Recreation Impacts & Community Trails

For nearly a decade, one of Dr. Glyn Bissix's research projects has examined the community conflict, environmental impact and health burden, as well as the economic drain of the Nova Scotia government’s policy support of recreational use of all-terrain vehicles (ATVs).  He has collaborated with emergency room physicians, general practitioners, and medical officers of health, exercise scientists, economists and sport sociologists to provide policy-makers with the necessary factual information and tools to make better decisions regarding recreational trail access policy.

Dr. Bissix has co-authored or authored five journal articles and book chapters that challenge the notion that ATVing provides net benefits to communities.  He has developed decision tools that integrate the accumulative effects of environmental damage, health risks, community conflict, and the economic burden of promoting ATVing as a legitimate publically supported recreational pursuit.  He will shortly publish a co-authored chapter that provides a social theory and environmentalism perspective on multiple-use community trail policy.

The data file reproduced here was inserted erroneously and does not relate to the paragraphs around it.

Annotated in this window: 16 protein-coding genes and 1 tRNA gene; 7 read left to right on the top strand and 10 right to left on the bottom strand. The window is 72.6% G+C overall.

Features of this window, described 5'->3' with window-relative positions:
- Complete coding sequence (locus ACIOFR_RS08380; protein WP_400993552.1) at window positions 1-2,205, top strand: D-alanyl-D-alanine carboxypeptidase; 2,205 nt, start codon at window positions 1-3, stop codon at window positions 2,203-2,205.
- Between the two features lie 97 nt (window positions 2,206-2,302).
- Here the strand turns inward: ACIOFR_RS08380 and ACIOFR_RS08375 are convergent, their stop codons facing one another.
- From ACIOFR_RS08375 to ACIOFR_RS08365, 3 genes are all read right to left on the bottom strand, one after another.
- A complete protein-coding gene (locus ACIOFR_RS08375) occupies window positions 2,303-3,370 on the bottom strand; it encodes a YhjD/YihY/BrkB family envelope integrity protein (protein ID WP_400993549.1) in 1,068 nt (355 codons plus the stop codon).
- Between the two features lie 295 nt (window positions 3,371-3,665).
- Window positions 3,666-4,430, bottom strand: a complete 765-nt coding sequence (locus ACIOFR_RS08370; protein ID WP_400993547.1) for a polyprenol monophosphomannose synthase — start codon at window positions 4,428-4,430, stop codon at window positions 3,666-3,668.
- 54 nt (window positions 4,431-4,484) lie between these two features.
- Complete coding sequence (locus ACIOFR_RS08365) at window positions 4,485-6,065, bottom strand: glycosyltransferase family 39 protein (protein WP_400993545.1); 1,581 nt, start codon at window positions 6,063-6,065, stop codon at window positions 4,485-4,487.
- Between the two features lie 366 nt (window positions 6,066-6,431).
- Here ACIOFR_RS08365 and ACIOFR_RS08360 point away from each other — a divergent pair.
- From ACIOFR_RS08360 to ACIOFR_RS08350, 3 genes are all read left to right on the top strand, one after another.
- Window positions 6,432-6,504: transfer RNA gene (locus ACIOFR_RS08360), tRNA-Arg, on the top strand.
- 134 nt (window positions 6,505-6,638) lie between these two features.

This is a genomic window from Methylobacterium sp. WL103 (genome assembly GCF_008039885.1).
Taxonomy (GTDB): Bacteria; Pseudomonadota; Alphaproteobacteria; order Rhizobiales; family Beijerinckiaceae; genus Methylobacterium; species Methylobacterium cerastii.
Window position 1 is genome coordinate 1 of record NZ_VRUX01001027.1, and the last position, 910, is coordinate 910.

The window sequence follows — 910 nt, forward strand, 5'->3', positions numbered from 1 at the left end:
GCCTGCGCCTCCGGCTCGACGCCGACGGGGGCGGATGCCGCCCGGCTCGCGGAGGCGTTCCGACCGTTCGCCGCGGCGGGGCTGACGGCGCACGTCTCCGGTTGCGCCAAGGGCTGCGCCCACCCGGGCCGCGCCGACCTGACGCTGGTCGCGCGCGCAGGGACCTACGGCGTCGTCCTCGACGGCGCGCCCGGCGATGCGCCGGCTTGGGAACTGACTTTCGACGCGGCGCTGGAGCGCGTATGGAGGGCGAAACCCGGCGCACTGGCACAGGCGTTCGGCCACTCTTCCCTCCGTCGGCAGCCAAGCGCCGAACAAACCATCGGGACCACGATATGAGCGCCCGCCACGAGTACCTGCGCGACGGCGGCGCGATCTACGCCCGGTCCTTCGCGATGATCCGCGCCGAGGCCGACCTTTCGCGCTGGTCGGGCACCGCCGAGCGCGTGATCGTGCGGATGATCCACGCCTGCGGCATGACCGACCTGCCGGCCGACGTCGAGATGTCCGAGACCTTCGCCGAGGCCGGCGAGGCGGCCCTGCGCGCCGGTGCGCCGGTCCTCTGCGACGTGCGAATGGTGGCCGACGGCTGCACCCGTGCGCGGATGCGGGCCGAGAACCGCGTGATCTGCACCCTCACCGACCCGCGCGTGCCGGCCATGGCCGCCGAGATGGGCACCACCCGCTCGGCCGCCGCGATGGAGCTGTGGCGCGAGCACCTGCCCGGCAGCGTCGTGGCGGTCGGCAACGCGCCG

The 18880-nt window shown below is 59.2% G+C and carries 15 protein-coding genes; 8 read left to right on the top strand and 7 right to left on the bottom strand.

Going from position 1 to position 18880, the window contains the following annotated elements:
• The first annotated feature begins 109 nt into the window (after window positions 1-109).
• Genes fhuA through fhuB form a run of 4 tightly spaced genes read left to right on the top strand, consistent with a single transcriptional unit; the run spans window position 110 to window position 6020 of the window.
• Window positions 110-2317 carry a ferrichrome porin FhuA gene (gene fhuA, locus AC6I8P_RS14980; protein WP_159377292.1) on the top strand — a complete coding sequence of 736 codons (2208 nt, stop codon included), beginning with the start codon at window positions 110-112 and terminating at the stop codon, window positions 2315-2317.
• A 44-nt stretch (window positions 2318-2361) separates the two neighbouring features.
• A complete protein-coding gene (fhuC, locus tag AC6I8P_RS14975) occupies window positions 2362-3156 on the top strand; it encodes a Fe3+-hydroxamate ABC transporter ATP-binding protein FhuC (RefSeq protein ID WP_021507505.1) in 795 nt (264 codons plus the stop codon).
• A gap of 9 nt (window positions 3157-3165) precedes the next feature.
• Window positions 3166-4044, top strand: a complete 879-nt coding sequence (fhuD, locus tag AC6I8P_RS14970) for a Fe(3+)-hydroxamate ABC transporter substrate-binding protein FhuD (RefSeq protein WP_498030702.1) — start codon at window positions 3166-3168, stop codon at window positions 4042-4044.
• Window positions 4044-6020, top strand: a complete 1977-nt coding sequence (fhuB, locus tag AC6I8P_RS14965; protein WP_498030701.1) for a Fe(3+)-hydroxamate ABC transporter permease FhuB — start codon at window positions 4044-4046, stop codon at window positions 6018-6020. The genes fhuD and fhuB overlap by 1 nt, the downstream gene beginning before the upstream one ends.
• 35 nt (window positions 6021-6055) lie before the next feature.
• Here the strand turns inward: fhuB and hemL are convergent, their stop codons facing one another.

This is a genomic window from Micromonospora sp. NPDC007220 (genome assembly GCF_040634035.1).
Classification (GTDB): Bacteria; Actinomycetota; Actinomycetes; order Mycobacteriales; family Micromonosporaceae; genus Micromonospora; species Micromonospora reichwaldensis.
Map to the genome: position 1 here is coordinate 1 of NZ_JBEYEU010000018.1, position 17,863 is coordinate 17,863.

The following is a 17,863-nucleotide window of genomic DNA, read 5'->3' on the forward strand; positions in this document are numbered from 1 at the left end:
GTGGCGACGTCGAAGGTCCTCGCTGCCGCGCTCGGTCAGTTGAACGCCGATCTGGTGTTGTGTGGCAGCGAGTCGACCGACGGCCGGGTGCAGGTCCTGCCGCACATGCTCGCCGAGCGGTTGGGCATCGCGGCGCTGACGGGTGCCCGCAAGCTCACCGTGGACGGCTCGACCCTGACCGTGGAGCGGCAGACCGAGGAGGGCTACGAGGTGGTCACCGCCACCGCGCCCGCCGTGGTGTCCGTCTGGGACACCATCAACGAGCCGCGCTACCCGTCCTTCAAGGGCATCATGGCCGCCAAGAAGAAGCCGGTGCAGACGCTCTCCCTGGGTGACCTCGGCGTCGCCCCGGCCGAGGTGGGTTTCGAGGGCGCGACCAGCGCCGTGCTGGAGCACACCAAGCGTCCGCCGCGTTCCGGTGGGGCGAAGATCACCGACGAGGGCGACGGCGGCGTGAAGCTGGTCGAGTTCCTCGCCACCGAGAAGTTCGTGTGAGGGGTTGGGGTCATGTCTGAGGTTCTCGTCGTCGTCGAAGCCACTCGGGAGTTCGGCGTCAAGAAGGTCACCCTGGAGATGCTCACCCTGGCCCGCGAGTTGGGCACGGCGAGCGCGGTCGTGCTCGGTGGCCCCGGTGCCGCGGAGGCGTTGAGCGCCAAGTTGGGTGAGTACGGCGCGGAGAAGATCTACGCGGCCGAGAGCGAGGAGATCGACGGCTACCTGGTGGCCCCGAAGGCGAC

Students have been involved in this research project from the outset.  They have led community focus groups to determine the impacts of provincial trail policy on local communities, conducted interviews with key policy makers and involved community actors, and have conducted literature reviews that together have influenced government policy within and beyond Nova Scotia.